Scarecrows, beggars and thousands of their ghoulish friends invaded downtown Hinesville on Friday for the third annual Scarecrow Stroll and Beggars Night, organized by the Hinesville Downtown Development Authority.
Downtown businesses joined in the Halloween fun by decorating their storefronts with a variety of scarecrow displays, hay bales, pumpkins, spiderwebs and booths, where employees, law-enforcement officers and volunteers offered candy to trick-or-treaters.
Rather than a traditional night of house-to-house stops, which might not always be safe for children, the city of Hinesville’s annual event allows children and parents to dress up and collect sweets and trinkets at participating downtown businesses. Many kids, like Montana Glasgow, 7, who was dressed as the grim reaper, hurried from booth to booth, filling their bags with goodies. Montana’s father, Tommy Glasgow, laughed as he called to his excited son to slow down and wait for him.
Other parents got into the spirit by sporting costumes themselves. Crystal Pounder dressed as Wilma Flintstone along with her "witch" daughter, Kyleigh, 3, and son, Gavin, who wore an all-black costume. Kame Varnedoe dressed to match her "pirate" daughter, Jade, 4. Some children, however, stole the show by outdoing their parents and siblings, including a shy young fellow dressed as the Stay Puft Marshmallow Man, and Yvette Alexander, 6, a little witch whose father, Nicholas Alexander, proudly led her around by the hand.
Hailey Thale, 4, thoroughly enjoyed herself but was especially taken by one particular activity.
"The hayride!" she exclaimed. "But I didn’t get to go on it."
"It was going in the opposite direction when she spotted it," explained Mary Lundy, who led Hailey around to the downtown attractions.
Several ladies from the Liberty County Justice Center dressed as vampires, zombies and witches and handed out candy in front of the center. Liberty County deputies also manned a booth, distributing candy to children who waited in long lines.
Game booths like the hay hunt manned by Billie Blitch of John E. Pytte, P.C., debt relief attorney, and her son James, 17, allowed children a chance to jump into a pile of hay to search for candy, pencils and other trinkets. Nearby, Realty Executive Liberty’s Billy Strickland, who was dressed as Fred Flintstone, and Janie Diggs, dressed in a red and black Star Trek outfit, handed out candy to kids and while parents registered to win gift cards.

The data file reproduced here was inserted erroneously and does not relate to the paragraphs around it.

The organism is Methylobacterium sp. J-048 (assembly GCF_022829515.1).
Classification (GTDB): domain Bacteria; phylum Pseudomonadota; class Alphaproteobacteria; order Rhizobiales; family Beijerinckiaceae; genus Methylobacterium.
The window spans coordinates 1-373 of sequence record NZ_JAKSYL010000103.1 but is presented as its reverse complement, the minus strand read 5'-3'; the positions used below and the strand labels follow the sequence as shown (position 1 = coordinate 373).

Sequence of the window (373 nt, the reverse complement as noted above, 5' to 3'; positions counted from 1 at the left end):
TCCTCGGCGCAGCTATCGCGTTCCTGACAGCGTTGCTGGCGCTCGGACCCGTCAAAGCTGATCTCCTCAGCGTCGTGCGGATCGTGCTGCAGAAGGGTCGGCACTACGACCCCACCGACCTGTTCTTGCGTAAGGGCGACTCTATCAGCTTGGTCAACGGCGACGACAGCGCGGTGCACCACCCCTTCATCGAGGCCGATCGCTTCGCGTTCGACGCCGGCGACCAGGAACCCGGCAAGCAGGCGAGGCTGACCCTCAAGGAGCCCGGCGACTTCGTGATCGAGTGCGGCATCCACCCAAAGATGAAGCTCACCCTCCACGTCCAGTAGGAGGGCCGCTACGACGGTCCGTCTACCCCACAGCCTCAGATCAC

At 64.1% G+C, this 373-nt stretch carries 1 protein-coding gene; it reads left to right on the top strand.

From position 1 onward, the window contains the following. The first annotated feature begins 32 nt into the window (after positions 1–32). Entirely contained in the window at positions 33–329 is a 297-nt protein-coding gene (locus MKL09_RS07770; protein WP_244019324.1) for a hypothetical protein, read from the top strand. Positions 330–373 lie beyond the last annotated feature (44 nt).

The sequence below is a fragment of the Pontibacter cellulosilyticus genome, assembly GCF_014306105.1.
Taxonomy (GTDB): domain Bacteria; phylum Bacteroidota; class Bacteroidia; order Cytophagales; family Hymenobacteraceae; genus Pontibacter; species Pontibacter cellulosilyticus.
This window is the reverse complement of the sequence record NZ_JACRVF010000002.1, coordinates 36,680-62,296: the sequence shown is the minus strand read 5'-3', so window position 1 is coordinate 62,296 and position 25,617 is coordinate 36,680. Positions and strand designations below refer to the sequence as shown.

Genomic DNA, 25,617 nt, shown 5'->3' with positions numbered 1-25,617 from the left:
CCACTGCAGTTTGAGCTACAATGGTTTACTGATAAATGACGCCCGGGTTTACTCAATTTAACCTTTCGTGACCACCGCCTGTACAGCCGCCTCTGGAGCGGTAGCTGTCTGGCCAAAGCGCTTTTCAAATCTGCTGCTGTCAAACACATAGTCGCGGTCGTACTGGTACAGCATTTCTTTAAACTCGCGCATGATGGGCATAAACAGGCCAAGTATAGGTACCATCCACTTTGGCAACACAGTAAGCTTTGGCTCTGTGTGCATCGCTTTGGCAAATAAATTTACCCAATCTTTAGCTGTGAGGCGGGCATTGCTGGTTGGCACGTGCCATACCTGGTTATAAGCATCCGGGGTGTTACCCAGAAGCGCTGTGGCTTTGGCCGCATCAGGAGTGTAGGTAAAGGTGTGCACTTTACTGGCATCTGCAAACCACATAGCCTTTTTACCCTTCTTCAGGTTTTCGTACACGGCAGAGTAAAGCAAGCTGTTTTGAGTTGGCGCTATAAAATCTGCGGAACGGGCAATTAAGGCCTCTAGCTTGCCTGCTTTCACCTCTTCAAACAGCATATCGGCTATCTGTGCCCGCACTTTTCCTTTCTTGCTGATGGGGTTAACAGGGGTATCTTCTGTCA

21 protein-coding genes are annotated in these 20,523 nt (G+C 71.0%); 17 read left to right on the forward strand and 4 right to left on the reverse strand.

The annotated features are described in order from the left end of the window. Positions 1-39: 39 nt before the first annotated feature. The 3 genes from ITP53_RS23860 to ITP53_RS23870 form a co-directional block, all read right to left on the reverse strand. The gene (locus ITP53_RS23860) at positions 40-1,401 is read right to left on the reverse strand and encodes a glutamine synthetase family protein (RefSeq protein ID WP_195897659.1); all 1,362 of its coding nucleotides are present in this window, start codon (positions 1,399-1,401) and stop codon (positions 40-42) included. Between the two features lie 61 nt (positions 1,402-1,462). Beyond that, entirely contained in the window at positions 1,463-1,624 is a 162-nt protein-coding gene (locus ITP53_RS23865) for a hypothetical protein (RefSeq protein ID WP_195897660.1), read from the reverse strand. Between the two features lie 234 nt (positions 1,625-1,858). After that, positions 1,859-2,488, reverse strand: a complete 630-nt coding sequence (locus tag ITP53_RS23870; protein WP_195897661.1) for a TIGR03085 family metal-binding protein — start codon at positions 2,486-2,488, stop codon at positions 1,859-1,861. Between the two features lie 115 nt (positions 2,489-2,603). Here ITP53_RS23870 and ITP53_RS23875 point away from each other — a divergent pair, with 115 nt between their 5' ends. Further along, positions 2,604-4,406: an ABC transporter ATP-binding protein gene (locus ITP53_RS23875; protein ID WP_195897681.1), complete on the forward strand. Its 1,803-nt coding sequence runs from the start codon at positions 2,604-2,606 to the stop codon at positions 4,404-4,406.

Hinesville Downtown Development Authority program assistant Katrina Sage marveled at the large crowd drawn to the festivities.
"Obviously, this is a huge success. We definitely had more people than last year, and with tough economic times like these, it was so great to see so many people out supporting downtown Hinesville businesses and merchants," Sage said.
She added that the decorated scarecrows scattered around Bradwell Park and Main Street will remain in place until Nov. 1 to allow area residents plenty of time to check them out.
Fishermen scarecrows greeted The Heritage Bank visitors and two firemen scarecrows appeared to be scaling the wall of the building that houses Uncommon Grounds coffee shop. In Bradwell Park, a werewolf leered at event attendees, and a prisoner corpse sat lifeless outside the Old Liberty County Jail.
The trick-or-treating stroll ran from 4-6 p.m., but other events continued into the evening, including a creepy-crawly exhibit at the old jail, a fall festival at First Baptist Church on Memorial Drive, storytelling by Little Bo Peep, a "Thriller" performance and an outdoor movie on Main Street.
The city of Hinesville’s traditional trick-or-treating is from 6-8 p.m. Monday.
ousands of their ghoulish friends invaded downtown Hinesville on Friday for the third annual Scarecrow Stroll and Beggars Night, organized by the Hinesville Downtown Development Authority.